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A Proper Role for Religion in the Public Sphere
A secular society has a stake in listening to religious voices. This author discusses what Habermas has been saying about religion and politics.

By Craig Calhoun

One of the best places on the Internet for discussion of religion and society is The Immanent Frame sponsored by the Social Science Research Council. The following article is an example, published there March 24, 2008. Craig Calhoun has been President of the Social Science Research Council since 1999. He is also University Professor of the Social Sciences at NYU, and Director of its Institute for Public Knowledge.

Religion appears in liberal theory first and foremost as an occasion for tolerance and neutrality. This orientation is reinforced by both the classification of religion as essentially a private matter, and the view that religion is in some sense a “survival” from an earlier era – not a field of vital growth within modernity. In response to the failure of religion to disappear from the politics of even “advanced” democratic capitalist societies, liberal theorists have sometimes been moved to address religious identities and practices as matters deserving recognition. In his recent writings, Jürgen Habermas helpfully goes further, advancing discussion of religion as source and resource of democratic politics, from within a revised conception of liberalism.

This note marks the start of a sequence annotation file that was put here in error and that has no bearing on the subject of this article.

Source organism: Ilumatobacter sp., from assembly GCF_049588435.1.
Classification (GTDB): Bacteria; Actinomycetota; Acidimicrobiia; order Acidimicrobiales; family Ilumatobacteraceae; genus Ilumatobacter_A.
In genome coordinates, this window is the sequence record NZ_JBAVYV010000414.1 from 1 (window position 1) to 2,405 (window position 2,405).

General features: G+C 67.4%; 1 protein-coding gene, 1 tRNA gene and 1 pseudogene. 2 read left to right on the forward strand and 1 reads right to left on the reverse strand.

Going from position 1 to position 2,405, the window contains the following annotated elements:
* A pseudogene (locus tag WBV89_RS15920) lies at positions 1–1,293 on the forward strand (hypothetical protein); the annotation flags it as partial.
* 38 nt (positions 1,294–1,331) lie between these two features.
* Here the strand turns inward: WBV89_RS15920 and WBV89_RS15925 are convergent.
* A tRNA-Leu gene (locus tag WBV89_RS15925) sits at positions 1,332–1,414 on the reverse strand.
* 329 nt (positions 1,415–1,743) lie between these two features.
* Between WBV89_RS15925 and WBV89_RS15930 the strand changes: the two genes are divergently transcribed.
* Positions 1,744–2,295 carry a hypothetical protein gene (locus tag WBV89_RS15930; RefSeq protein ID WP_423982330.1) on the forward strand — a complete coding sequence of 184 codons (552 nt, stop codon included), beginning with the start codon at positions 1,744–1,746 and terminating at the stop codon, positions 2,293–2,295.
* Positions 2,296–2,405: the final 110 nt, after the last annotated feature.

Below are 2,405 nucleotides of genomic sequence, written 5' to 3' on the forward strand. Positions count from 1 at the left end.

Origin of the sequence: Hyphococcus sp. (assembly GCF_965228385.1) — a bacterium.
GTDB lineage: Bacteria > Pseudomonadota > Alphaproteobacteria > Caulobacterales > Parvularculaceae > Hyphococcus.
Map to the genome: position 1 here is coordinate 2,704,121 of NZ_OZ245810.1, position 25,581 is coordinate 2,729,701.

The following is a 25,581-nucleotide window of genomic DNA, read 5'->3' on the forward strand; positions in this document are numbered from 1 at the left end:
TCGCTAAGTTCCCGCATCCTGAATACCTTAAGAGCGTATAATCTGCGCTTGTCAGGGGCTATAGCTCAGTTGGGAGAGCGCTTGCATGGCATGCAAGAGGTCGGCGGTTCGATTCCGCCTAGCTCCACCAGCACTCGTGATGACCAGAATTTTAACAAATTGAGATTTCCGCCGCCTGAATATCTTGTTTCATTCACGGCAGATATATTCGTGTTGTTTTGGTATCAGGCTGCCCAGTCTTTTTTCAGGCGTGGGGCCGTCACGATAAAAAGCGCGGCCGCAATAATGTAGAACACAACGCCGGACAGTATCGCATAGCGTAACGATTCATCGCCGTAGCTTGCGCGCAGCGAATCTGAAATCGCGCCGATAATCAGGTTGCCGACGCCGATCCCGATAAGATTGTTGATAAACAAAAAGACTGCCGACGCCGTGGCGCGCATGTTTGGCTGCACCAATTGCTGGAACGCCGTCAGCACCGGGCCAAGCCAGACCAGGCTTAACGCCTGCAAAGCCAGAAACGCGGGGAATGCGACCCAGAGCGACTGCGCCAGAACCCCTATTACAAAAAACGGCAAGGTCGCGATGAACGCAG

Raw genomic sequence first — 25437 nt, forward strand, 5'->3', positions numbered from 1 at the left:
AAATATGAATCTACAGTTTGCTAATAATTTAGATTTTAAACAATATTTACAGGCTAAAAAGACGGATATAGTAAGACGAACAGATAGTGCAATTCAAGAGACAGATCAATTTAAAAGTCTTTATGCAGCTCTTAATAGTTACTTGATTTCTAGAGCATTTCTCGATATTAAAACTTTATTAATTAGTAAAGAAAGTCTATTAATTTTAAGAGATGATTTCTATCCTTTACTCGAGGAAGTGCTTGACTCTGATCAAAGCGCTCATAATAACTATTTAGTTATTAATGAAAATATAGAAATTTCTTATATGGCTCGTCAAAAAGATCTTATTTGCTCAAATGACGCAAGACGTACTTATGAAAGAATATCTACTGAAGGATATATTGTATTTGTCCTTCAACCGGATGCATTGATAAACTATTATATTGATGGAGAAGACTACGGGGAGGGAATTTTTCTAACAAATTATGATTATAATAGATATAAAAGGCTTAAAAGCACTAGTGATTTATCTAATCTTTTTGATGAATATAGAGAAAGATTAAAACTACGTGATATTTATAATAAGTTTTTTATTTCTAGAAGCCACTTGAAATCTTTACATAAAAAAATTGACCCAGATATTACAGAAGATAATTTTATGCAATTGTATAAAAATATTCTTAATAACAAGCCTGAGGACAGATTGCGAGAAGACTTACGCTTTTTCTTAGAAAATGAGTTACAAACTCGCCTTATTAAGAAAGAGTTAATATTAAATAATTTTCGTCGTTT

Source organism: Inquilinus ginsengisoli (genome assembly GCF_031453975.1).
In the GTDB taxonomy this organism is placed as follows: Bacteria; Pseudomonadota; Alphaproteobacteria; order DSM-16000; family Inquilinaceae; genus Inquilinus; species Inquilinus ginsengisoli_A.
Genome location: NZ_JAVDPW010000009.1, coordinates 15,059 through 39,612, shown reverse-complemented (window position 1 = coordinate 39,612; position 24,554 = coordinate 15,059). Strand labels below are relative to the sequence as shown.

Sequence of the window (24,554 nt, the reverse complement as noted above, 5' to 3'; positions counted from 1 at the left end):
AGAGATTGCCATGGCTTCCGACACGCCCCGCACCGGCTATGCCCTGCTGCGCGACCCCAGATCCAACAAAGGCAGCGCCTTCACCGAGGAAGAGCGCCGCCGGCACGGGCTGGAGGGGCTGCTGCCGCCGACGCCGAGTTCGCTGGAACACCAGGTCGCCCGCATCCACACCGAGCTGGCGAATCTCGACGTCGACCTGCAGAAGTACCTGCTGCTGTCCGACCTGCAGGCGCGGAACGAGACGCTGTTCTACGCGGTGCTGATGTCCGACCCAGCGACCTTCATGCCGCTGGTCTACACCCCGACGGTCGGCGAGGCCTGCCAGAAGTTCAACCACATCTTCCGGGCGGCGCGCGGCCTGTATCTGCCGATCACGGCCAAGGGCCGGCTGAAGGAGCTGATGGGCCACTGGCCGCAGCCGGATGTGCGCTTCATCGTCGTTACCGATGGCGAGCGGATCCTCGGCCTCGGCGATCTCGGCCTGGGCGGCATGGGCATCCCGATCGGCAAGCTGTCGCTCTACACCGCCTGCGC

Habermas proceeds, as always, carefully and methodically, but it seems on this occasion with some additional caution and uncertainty about just how far he wants to go. Religion, after all, appears prominently in contemporary politics in the form of strikingly illiberal views and positions, and in a package with practices Habermas can hardly condone. It also appears in more positive and even heroic forms, of course, not least as part of movements for peace, civil and human rights, and equitable development. But Habermas recognizes that the theoretical challenge requires not just accepting “nice” versions of religion, but precisely determining in what way religious positions with which secular liberals may disagree vehemently should carry weight.

At the conference on the occasion of Jürgen Habermas’s Holberg Prize, as in a number of other contexts, the question of what it means to refer to a “postsecular” era was the subject of debate. Helge Høibraaten reflected the concerns of many when he asked whether the prefix “post” wasn’t misleading. Just as the ostensibly “postmodern” reflected cross-currents intrinsic to modernity, wasn’t this true also of the “postsecular”?